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Apr 24 - Potentially habitable planet discovered

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 Apr 24 - Potentially habitable planet discovered
topic by Tonero - 04-24-2007, 07:48 PM


WASHINGTON - For the first time astronomers have discovered a planet outside our solar system that is potentially habitable, with Earth-like temperatures, a find researchers described Tuesday as a big step in the search for "life in the universe."

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The planet is just the right size, might have water in liquid form, and in galactic terms is relatively nearby at 120 trillion miles away. But the star it closely orbits, known as a "red dwarf," is much smaller, dimmer and cooler than our sun.

There's still a lot that is unknown about the new planet, which could be deemed inhospitable to life once more is known about it. And it's worth noting that scientists' requirements for habitability count Mars in that category: a size relatively similar to Earth's with temperatures that would permit liquid water. However, this is the first outside our solar system that meets those standards.

"It's a significant step on the way to finding possible life in the universe," said University of Geneva astronomer Michel Mayor, one of 11 European scientists on the team that found the planet. "It's a nice discovery. We still have a lot of questions."

The results of the discovery have not been published but have been submitted to the journal Astronomy and Astrophysics.

Alan Boss, who works at the Carnegie Institution of Washington where a U.S. team of astronomers competed in the hunt for an Earth-like planet, called it "a major milestone in this business."

The planet was discovered by the European Southern Observatory's telescope in La Silla, Chile, which has a special instrument that splits light to find wobbles in different wave lengths. Those wobbles can reveal the existence of other worlds.

What they revealed is a planet circling the red dwarf star, Gliese 581. Red dwarfs are low-energy, tiny stars that give off dim red light and last longer than stars like our sun. Until a few years ago, astronomers didn't consider these stars as possible hosts of planets that might sustain life.

The discovery of the new planet, named 581 c, is sure to fuel studies of planets circling similar dim stars. About 80 percent of the stars near Earth are red dwarfs.

The new planet is about five times heavier than Earth. Its discoverers aren't certain if it is rocky like Earth or if its a frozen ice ball with liquid water on the surface. If it is rocky like Earth, which is what the prevailing theory proposes, it has a diameter about 1 1/2 times bigger than our planet. If it is an iceball, as Mayor suggests, it would be even bigger.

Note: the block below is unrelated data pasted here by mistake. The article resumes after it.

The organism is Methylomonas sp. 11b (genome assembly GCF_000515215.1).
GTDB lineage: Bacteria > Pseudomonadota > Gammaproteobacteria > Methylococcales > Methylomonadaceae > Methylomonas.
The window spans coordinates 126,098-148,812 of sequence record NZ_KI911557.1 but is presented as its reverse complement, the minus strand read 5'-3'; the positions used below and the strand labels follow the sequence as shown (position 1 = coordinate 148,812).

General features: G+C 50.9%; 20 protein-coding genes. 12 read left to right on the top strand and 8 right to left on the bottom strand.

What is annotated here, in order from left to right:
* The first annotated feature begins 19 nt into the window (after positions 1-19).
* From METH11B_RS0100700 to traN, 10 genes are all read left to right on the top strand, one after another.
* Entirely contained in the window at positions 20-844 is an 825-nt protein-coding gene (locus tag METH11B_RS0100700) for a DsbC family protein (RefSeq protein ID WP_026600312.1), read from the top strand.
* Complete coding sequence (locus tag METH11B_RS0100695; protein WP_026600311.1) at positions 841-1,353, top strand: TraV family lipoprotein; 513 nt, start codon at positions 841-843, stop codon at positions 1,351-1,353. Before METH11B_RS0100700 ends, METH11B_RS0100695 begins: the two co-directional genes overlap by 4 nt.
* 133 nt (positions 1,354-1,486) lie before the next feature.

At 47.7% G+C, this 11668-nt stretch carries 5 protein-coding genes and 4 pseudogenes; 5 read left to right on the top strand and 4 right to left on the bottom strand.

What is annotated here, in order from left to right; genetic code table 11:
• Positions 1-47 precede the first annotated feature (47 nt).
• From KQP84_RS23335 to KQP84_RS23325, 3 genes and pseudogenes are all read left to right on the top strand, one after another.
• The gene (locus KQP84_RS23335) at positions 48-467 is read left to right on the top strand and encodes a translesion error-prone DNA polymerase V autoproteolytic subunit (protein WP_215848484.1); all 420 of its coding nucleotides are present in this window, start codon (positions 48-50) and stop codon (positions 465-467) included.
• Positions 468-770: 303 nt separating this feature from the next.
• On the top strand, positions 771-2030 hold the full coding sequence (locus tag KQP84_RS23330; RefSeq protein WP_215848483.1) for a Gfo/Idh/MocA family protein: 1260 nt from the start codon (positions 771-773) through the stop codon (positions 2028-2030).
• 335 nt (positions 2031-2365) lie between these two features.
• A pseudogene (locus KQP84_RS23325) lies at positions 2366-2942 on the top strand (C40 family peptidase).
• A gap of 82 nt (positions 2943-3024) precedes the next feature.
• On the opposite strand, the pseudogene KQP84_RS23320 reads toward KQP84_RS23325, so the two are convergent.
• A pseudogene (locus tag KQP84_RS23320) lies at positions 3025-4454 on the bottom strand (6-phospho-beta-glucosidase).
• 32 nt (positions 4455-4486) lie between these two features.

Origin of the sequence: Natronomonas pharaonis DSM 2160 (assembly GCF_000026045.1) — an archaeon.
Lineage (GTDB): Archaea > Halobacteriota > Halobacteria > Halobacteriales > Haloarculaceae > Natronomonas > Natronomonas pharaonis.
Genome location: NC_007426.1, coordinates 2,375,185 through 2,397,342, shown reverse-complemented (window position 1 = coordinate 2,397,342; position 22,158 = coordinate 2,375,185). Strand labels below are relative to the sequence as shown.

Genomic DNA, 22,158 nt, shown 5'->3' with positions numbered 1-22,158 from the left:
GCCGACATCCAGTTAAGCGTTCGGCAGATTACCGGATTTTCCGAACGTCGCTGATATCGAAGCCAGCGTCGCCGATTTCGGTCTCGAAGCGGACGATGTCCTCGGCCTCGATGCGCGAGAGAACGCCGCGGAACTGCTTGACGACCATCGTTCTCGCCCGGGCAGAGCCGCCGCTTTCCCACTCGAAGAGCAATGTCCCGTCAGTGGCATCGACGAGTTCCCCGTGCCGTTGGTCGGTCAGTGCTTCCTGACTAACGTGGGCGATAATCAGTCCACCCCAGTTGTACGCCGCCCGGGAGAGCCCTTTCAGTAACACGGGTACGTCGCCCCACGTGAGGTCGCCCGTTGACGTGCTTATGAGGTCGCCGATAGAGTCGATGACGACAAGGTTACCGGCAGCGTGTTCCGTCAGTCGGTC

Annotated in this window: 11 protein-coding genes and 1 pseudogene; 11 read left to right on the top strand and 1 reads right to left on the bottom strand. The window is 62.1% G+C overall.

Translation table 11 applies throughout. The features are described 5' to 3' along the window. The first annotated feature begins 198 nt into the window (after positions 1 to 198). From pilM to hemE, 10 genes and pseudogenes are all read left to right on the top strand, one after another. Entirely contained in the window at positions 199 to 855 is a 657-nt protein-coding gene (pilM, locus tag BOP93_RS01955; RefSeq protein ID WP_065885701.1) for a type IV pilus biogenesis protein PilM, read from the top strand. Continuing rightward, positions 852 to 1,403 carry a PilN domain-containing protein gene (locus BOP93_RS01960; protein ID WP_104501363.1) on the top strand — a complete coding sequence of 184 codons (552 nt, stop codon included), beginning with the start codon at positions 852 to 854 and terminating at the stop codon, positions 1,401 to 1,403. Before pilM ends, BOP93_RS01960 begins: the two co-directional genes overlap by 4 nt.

Based on theory, 581 c should have an atmosphere, but what's in that atmosphere is still a mystery and if it's too thick that could make the planet's surface temperature too hot, Mayor said.

However, the research team believes the average temperature to be somewhere between 32 and 104 degrees and that set off celebrations among astronomers.

Until now, all 220 planets astronomers have found outside our solar system have had the "Goldilocks problem." They've been too hot, too cold or just plain too big and gaseous, like uninhabitable Jupiter.

The new planet seems just right or at least that's what scientists think.

"This could be very important," said NASA astrobiology expert Chris McKay, who was not part of the discovery team. "It doesn't mean there is life, but it means it's an Earth-like planet in terms of potential habitability."

Eventually astronomers will rack up discoveries of dozens, maybe even hundreds of planets considered habitable, the astronomers said. But this one simply called "c" by its discoverers when they talk among themselves will go down in cosmic history as No. 1.

Besides having the right temperature, the new planet is probably full of liquid water, hypothesizes Stephane Udry, the discovery team's lead author and another Geneva astronomer. But that is based on theory about how planets form, not on any evidence, he said.

"Liquid water is critical to life as we know it," co-author Xavier Delfosse of Grenoble University in France, said in a statement. "Because of its temperature and relative proximity, this planet will most probably be a very important target of the future space missions dedicated to the search for extraterrestrial life. On the treasure map of the Universe, one would be tempted to mark this planet with an X."

Other astronomers cautioned it's too early to tell whether there is water.